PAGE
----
City votes to use part-time officers in schools

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Vote is contingent upon Board of Education’s approval

By Shannon Brock

The Taylorsville City Commission voted unanimously last Tuesday to utilize its part-time Taylorsville Police officer to fill the need of a school resource officer with Spencer County Schools.
The agreement is subject to approval by the Spencer County Board of Education.
The city, through Taylorsville Police Chief Toby Lewis, had been in discussions with the school board about hiring an additional full-time officer to fill the position, and on Tuesday, Lewis presented an approximate cost proposal of hiring a full-time officer.
With the school board agreeing to cover the cost of the 172 working days in a school year, Lewis estimated the city’s cost to be approximately $13,336.08, broken down as follows:
•$9,152, based on a $13 hourly rate at 704 hours (88 days)
•$3,441.16, for retirement
•$742.92, for insurance
“[The school district is] very much in tune to wanting to move forward with a project of this nature,” Lewis said.
Superintendent Chuck Adams had asked that, if a new officer was hired specifically for the position, he would be able to sit in on the interview process, Lewis said.
Lewis also told the commission Tuesday night that his part-time deputies — Kenneth Bledsoe, Damon Jewell and Kevin Mills — had volunteered to take on the task of jointly providing the school district with several part-time school resource officers.
The duties would primarily be split between Bledsoe and Jewell, Lewis said, because Mills’ time is utilized supervising the Class D felons.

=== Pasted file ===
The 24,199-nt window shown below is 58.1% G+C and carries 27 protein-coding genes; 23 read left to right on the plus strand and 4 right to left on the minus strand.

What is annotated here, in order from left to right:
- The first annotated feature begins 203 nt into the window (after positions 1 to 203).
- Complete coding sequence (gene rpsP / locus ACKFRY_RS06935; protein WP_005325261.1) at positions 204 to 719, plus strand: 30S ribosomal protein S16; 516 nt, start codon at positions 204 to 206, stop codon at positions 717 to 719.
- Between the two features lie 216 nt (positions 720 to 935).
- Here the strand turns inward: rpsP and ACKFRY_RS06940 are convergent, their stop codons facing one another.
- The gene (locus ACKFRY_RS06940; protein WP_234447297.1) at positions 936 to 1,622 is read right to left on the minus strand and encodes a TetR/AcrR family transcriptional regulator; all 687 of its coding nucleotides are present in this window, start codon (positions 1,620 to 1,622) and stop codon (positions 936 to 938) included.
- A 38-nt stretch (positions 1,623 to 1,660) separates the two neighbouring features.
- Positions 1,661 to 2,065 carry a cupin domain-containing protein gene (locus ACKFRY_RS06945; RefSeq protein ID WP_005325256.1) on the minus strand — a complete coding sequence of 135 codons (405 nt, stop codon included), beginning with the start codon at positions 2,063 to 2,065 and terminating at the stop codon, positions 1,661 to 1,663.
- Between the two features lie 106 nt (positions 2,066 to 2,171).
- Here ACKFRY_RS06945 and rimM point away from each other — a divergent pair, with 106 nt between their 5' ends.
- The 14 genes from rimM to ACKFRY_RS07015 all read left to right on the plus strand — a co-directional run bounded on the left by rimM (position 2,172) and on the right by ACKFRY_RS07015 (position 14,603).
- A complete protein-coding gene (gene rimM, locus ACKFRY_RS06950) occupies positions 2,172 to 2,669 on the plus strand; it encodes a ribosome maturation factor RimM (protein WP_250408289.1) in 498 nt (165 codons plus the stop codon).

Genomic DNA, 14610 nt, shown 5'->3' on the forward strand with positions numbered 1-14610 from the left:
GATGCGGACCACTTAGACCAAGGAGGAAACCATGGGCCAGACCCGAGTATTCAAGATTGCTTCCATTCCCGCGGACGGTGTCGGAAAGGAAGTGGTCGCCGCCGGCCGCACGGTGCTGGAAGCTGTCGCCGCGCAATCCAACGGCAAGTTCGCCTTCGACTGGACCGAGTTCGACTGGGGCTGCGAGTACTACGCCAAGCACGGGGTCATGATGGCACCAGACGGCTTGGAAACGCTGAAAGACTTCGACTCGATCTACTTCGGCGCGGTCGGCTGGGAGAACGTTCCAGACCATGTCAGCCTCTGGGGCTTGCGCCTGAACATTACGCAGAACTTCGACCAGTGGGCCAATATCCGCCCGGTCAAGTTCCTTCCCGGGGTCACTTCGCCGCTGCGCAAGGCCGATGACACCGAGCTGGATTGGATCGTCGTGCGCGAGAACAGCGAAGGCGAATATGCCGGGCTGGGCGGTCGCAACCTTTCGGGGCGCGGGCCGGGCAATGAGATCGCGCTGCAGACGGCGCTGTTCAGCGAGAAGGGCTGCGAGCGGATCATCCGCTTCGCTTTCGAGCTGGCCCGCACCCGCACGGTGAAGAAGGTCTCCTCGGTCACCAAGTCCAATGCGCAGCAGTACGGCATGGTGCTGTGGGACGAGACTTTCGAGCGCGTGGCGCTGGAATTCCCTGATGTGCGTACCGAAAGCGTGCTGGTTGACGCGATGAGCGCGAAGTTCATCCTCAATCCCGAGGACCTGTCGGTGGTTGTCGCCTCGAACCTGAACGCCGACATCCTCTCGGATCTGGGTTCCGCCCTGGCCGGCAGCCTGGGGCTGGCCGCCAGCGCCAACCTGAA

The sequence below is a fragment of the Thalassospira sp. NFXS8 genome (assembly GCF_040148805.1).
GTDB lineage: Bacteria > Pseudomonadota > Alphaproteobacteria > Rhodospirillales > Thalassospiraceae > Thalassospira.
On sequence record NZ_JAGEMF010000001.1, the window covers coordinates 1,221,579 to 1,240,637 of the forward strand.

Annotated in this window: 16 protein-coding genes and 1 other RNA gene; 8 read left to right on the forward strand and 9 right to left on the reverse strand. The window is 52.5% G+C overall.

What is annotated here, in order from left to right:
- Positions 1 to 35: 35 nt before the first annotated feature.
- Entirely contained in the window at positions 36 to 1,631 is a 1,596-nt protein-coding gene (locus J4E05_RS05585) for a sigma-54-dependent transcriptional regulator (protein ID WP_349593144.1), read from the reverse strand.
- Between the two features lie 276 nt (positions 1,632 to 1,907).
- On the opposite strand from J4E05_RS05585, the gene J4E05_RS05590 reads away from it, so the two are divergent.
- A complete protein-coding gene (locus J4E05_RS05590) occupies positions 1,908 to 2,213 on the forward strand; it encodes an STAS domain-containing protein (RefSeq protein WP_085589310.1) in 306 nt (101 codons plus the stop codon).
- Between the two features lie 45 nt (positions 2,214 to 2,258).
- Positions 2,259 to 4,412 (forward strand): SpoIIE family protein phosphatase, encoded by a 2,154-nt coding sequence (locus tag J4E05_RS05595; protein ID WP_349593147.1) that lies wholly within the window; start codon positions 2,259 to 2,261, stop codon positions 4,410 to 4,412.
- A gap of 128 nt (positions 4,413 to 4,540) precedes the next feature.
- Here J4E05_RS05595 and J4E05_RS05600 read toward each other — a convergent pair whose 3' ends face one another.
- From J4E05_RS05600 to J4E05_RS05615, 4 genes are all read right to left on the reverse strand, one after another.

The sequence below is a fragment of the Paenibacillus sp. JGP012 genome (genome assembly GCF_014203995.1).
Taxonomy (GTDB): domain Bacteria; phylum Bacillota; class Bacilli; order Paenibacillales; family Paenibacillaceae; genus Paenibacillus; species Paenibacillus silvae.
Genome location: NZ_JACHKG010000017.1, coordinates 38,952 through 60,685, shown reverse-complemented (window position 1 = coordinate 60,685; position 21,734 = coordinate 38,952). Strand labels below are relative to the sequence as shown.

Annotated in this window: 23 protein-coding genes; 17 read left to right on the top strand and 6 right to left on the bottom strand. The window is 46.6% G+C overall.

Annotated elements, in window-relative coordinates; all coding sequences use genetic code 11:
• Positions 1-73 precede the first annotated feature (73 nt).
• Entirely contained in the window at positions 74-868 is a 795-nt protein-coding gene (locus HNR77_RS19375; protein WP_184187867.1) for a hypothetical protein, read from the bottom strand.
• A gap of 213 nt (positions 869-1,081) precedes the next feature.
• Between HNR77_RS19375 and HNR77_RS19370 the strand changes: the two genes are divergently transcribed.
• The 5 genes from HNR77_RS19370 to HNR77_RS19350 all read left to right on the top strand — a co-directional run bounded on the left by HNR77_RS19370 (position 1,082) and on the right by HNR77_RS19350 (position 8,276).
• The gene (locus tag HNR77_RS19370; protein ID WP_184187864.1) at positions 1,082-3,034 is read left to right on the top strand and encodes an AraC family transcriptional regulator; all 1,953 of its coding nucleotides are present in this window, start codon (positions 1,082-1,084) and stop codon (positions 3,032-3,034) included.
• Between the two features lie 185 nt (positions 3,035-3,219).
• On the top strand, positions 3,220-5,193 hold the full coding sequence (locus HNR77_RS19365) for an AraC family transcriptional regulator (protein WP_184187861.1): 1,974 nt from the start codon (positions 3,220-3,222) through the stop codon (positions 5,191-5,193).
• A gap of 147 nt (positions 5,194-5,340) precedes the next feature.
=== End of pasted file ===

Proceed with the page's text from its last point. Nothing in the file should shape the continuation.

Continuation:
Commissioner Jack Proctor asked Lewis if the school district had considered arming its staff members.
“I don’t want to speak for [Adams], but he’s not into arming staff,” Lewis said.
Commissioner Ellen Redmon said she had talked to several students in the school district at the middle school level who said they would love to see an officer in their school to help cut back on fights and altercations.
“We’ve got to protect the kids that don’t want the fights,” Redmon said. “I think it’s a win-win.”
Mayor Don Pay asked if there would be an increased liability on the city if it agreed to provide school resource officers.
Lewis explained that the liability is already there, explaining that he responded to the schools four different times last Tuesday and is in the schools on a regular basis.
“I make a motion we use the part-time officers to fill the resource positions,” Commission Beverly Ingram said, adding that the motion was subject to the school board’s approval.
The motion was seconded by Commissioner Kathy Spears and passed unanimously.
Lewis explained that the officers would continuing submitting time sheets to the city as they already do and that the portion of their hours spent in the schools would be billed to the schools.
Spears noted that the commission was committed to providing the resource officers, but that it can only commit for so long.
“We cannot commit beyond our term,” Spears said. “Does [Adams] realize that?”
“He does realize that,” Lewis said.

In other business, the city agreed to remove and store the benches, light posts and planters from the sidewalk in front of the buildings located at 14, 16, 20, 22 and 30 W. Main St. while Mike Driscoll and Kerry Edwards, who purchased the buildings, worked to tear them down.
Mayor Pay, apparently not privy to that information before Tuesday night, appeared taken by surprise.
“That will leave a big hole in the city,” Pay said.
Ingram said she had no problem with what Driscoll was doing.
Public Works Director Harold Compton said he wasn’t aware of Driscoll’s plans, but was told whatever was put back would “match downtown.”
Proctor said he would like to talk with Driscoll about the project.
“I want to know what he’s doing,” Proctor said, adding that the city should get in touch with Driscoll to see what his plans are, let him know the city’s curiosity is up and possibly extend an offer to help.